Question: There are places in my yard where I can't get grass to grow no matter how many times I reseed it. Can you give me suggestions for how to cover these bare spots? -- L.J., Rockford
Answer: Just because turfgrass is the most widely planted groundcover in today's landscape, it doesn't mean it's the best one. Personally, I think turfgrass is highly overrated, as much maintenance is required to cultivate the perfectly green lawn carpet. There are other groundcovers that are easier to grow and will add different colors and textures to the landscape. Groundcover plants not only cover up unsightly bare spots, but they provide dense soil cover, retard weed growth and prevent soil erosion. There are many varieties of groundcover plants suitable for both sunny and shady areas. They range in height from an inch to over four feet tall. They can be woody or herbaceous, clumping or running, evergreen or deciduous.
To solve your groundcover problem, it's essential to choose plants that match the site conditions, then prepare the planting bed and make sure that there is a water source for the newly planted area.
Choose the Plants
Consider the height, light conditions, foot traffic and water requirements when choosing plants. Some suggestions for shady areas include these relatively short plants: ajuga, sweet woodruff, lamium, epimedium, wild ginger and pachysandra. For taller plantings, choose from the many varieties of fern or heuchera (coral bells) that thrive in shady areas and can be clumped to cover bare areas under trees. For sunny areas, consider these shorter plants: lily turf, creeping thyme, lamb's ear, soapwort and Carpathian bellflower. Daylilies and ornamental grasses are excellent for sunny, dry locations where height is needed.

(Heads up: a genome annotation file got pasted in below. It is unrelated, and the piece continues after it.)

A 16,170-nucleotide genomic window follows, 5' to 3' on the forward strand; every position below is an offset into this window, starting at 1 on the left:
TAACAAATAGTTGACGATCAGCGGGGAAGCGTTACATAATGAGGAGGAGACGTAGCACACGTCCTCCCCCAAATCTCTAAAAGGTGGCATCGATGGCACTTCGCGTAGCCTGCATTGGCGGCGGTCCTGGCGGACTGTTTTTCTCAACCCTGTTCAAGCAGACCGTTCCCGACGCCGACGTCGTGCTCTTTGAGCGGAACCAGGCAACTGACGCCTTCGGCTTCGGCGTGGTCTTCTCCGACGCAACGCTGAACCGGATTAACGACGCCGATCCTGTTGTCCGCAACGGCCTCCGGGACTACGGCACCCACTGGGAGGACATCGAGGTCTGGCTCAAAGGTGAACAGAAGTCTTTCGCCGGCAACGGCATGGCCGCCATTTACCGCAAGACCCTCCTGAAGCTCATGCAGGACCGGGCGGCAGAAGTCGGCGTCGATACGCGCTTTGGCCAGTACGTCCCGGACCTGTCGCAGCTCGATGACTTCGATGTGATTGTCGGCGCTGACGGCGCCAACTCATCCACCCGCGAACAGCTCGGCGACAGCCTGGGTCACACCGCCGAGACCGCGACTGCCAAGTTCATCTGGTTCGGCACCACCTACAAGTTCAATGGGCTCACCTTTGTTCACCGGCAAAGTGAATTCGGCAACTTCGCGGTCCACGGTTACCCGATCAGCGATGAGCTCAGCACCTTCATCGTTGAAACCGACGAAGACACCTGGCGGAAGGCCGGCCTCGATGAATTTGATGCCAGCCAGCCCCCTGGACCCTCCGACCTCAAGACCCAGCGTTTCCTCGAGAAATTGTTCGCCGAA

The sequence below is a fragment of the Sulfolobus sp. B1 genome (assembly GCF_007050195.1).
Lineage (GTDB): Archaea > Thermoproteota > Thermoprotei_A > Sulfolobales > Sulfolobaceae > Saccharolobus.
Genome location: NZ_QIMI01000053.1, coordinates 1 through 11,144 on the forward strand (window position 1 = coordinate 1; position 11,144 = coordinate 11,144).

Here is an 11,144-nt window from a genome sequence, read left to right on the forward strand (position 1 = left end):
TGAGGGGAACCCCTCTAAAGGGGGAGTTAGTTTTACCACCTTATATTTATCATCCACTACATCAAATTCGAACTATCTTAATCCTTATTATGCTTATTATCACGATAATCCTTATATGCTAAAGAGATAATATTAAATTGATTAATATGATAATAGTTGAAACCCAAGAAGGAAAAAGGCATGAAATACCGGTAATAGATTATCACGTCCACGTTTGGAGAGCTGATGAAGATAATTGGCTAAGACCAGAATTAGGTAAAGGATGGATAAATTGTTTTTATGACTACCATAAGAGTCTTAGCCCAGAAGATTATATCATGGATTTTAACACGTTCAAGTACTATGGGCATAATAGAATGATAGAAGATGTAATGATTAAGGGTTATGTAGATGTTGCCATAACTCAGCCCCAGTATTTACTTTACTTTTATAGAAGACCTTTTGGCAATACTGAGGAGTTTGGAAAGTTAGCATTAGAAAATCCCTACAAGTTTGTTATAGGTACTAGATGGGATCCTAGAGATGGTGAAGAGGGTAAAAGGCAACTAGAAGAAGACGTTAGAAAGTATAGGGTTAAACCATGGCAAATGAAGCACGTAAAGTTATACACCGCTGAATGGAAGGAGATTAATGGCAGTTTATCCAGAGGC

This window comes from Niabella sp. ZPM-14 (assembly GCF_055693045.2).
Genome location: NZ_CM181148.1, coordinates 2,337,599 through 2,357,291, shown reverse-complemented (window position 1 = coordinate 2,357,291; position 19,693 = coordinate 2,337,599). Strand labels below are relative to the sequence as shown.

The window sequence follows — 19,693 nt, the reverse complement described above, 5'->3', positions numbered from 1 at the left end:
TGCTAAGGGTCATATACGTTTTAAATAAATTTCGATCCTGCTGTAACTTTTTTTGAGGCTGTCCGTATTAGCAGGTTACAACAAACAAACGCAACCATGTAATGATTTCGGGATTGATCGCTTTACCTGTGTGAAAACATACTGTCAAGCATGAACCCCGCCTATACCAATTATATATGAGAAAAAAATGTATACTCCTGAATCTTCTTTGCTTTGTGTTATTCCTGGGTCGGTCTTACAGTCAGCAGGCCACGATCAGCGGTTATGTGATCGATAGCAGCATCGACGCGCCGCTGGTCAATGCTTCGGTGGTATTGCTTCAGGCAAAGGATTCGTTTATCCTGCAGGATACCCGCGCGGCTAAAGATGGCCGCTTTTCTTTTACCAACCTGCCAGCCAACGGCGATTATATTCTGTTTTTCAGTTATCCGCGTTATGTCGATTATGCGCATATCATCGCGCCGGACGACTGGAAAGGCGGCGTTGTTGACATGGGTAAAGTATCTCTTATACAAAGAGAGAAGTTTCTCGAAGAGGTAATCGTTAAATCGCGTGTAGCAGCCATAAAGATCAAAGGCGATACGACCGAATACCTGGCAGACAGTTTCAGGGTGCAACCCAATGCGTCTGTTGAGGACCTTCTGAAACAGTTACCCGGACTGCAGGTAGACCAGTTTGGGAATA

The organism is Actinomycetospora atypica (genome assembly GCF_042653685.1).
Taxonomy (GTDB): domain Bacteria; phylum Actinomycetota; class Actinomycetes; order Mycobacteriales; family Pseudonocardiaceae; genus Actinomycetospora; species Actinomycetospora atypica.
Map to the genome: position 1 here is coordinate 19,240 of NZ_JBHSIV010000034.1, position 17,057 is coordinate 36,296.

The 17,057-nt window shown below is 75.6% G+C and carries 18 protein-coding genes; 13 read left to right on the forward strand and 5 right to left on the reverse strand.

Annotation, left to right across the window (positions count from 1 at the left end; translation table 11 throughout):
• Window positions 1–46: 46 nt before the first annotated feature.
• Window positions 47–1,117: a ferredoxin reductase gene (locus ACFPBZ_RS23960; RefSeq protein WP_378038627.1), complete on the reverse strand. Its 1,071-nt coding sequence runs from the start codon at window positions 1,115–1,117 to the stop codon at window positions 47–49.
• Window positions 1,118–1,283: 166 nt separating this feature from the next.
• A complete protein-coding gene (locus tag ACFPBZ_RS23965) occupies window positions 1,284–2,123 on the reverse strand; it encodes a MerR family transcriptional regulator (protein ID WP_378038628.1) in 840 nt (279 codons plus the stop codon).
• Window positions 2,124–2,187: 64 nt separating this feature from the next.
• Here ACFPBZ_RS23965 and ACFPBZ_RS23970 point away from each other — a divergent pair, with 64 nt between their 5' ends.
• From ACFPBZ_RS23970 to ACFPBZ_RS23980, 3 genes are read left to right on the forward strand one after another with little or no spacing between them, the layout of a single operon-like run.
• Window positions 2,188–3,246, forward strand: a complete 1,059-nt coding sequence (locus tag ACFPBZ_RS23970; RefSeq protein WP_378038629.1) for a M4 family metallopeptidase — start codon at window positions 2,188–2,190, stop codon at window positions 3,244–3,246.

Prepare the Site
Time spent preparing the site really pays off. Don't skip this step! Pay special attention to removing all the weeds. If you are not in a hurry, the best way to do this is to spray the area with a nonselective herbicide like Roundup, cover the entire area with a sheet of heavy black plastic, mulch deeply and leave it alone for two to three months. When the weeds are gone, till the area to a depth of 6 to 8 inches and add organic matter (compost) to improve the soil tilth. Now, apply a pound of all purpose fertilizer (5-10-5 or similar) for every 100 square feet. It is best to wait a few weeks to plant to see if any perennial weeds will reappear.
Plant the Site
Most groundcovers should be planted in spring or fall. If you prepare your site in the fall, leave it covered all winter and you will be almost assured of an excellent planting bed in the spring. Fall planting may require mulch to prevent frost damage and heaving of the roots. Summer planting is not recommended due to excessive heat and water requirements. The depth and spacing of the plants depends on the variety. Search online or ask a nursery professional for the planting guidelines of each plant you choose. For best results, plant groundcovers in a staggered or diamond pattern. Space fast growing plants further apart than slow growers. If planting on a slope, lay down a fiber netting first to hold the soil in place. Mulch and water new plantings for an entire season. Once established (after at least two growing seasons), most groundcovers require a minimum amount of maintenance. Keep the weeds out, and water only during the dry periods in summer and fall.
Groundcovers can be the "unsung heroes" of the garden by filling in the bare spots and bringing unity to the landscape with their varied colors, forms and textures.
This week's answer comes from Judy Penticoff, University of Illinois Master Gardener, Winnebago County.